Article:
Fun fact: He was employed with the U.S. Marshals.
What would you tell others who are considering participating in the future? “Anyone with plumbing experience should take the challenge of competition at least once.”
Isaac Bliek, 3rd year Plumbing Design & Installation, Rapid City, North Dakota
Isaac Bliek says he had zero experience as a plumber before getting into the industry. In fact, his former position was a Security Forces Leader (MP) in the U.S.A.F. “Being a combat vet, there is very little that a person can do to achieve excellence. I have been told I will never work again. Not only am I working now, I am also achieving excellence in everything that I do,” says Bliek. His strategy for preparing for the contest involves math, bacon, and hours of Mario Brothers. “I have always been very competitive, and I enjoy challenges.”
Fun fact: He loves to joke around and is rarely serious.
What would you tell others who are considering participating in the future? “If you don’t want it, you will never get it.”
Trevor Tuggle, 4th year Aqua Plumbing, Las Vegas, Nevada
Trevor Tuggle recalls his first experience with the plumbing industry at the age of 14. His parents have owned a plumbing company for many years, and his first job was spreading and installing trim on tract homes. “Personal development is important to me. If you don’t change, you don’t grow,” says Tuggle. He won the local PHCC competition in Las Vegas and is happy to have the opportunity to compete on a national level. “I hope to see improvement from my last performance. I felt I did well in the last competition, and seeing that I have grown since then, I hope that is reflected in my results.”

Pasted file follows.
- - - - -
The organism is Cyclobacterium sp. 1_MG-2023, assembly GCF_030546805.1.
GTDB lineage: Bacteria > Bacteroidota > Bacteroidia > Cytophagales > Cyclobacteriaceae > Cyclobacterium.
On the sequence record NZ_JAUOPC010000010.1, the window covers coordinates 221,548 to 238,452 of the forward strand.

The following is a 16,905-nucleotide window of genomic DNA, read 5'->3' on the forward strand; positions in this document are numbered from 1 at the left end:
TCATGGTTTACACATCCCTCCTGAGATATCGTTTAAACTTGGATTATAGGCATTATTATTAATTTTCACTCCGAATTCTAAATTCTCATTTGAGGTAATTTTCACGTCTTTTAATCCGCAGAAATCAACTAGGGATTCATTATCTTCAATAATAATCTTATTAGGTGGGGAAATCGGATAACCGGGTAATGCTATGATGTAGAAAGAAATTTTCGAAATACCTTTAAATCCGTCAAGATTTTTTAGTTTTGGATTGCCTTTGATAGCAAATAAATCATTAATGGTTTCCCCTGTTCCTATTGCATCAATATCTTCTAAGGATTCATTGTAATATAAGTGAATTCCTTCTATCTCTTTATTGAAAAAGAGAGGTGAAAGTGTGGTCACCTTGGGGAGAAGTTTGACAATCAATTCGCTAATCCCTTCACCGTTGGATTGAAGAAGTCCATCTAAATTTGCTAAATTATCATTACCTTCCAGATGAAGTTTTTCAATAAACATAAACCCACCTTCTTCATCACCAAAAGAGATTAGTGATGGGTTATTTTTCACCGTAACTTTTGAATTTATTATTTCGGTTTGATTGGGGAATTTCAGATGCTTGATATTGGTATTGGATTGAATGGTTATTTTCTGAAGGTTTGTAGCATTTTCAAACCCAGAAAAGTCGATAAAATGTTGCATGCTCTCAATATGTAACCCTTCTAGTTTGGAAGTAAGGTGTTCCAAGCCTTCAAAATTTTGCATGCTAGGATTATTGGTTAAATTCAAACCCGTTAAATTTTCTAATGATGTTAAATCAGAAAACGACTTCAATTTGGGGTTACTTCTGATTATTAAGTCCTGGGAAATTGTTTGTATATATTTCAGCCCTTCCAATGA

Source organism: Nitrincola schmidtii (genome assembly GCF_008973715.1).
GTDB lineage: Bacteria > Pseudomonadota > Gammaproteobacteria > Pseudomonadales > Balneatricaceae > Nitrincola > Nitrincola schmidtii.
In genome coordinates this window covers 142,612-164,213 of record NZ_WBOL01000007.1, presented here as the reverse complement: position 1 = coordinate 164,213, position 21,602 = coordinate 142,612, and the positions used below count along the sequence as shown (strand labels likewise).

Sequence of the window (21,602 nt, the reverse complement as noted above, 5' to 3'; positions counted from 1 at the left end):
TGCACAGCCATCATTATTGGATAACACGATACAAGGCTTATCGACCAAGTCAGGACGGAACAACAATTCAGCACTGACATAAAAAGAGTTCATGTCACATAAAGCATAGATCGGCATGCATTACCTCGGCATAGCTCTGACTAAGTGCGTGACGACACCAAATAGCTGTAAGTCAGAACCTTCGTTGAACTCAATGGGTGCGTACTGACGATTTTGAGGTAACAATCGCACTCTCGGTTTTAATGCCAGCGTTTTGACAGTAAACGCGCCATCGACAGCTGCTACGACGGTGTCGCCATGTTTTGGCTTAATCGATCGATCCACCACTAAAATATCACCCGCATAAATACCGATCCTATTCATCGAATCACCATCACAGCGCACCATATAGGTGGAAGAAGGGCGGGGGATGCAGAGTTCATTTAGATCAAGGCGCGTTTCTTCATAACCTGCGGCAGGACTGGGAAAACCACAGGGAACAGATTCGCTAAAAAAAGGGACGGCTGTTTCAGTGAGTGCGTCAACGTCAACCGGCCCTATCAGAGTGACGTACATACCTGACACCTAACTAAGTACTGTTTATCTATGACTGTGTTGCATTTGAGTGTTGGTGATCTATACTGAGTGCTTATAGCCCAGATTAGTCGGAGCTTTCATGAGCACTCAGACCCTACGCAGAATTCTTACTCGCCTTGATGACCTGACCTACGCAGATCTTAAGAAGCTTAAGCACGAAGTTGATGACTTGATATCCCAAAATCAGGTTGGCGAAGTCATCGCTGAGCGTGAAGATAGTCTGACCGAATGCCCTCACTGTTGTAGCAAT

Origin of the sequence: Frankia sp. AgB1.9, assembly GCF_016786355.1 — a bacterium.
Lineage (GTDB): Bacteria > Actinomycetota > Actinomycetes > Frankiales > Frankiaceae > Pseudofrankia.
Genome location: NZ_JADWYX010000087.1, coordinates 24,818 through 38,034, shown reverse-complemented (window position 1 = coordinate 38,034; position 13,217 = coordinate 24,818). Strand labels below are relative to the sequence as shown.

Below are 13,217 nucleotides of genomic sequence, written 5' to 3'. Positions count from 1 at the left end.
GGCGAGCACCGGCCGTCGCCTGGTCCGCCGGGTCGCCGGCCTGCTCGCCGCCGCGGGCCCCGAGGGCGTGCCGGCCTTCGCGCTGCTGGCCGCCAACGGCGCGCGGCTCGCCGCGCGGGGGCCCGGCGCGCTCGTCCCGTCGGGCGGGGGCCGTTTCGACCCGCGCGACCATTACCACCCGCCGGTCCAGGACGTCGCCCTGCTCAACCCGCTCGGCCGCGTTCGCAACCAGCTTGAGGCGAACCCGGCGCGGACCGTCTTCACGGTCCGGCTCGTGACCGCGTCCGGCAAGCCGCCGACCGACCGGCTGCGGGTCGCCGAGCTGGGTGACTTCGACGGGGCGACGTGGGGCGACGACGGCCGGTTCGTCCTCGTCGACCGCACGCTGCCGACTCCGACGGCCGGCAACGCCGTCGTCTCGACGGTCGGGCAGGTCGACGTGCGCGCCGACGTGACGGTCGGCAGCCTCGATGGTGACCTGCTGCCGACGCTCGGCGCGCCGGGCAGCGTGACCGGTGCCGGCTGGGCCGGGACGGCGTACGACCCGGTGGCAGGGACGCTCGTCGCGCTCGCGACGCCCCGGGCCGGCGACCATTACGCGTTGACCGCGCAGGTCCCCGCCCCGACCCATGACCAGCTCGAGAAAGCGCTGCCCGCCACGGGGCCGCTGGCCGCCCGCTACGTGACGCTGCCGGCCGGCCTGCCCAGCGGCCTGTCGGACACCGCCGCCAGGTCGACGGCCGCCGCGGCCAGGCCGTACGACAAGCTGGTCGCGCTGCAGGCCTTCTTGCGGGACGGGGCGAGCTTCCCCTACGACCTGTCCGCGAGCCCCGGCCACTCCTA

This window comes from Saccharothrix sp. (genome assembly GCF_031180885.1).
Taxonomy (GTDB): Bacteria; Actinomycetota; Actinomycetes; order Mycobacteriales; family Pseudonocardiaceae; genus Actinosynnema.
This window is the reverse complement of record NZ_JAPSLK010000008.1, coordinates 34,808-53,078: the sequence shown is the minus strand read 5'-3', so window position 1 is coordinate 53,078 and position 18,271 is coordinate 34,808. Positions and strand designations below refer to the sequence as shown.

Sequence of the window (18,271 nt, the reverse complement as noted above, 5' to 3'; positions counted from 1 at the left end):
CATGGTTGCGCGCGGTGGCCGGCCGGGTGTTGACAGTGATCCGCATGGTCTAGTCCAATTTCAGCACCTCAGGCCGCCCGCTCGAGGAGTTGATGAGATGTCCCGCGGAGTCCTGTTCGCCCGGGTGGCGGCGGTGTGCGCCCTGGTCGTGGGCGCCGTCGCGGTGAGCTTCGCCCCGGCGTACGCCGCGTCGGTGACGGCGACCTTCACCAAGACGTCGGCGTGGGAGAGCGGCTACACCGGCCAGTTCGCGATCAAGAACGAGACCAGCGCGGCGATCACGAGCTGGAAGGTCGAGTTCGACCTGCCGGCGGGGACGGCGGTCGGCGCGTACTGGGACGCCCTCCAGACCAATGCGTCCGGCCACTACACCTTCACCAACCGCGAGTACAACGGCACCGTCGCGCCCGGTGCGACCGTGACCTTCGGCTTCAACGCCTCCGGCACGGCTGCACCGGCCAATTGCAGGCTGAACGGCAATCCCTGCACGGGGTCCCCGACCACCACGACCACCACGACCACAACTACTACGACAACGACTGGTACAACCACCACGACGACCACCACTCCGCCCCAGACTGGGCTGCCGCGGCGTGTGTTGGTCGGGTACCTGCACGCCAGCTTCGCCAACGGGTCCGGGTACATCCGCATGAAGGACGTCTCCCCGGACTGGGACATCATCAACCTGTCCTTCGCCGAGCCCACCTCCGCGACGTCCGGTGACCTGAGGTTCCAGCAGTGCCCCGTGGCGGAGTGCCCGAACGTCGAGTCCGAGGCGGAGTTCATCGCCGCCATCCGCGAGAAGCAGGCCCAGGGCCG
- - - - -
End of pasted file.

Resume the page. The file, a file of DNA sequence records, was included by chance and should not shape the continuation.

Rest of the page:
Fun fact: Tuggle plays soccer and loves to kick the ball around and knock some people down.
What would you tell others who are considering participating in the future? “Absolutely do it! Competitions are fun and the ultimate test of competency.”
Conor White, 5th year John J. Maurer Inc., Bourne, Massachusetts
Conor White attended Upper Cape Regional Vocational High School in Bourne Massachusetts, before graduating top of his class in 2011. As a junior, Conor went on the co-op program and worked with John J Maurer Inc., where he is still employed today. “I thoroughly enjoy competition and find nothing more exciting,” says White. “When my employer mentioned the competition, I jumped at the chance.”
White hopes to meet new peers from around the country to learn from them and add to his own knowledge base. “I am fortunate to work with some very talented mechanics who insist on quality workmanship,” he adds. “I am hoping that these learning experiences will show through.”
Fun fact: He enjoys playing the guitar.
What would you tell others who are considering participating in the future? “Experiences like this come up seldom, so take advantage of them and broaden your horizons whenever you get the opportunity.”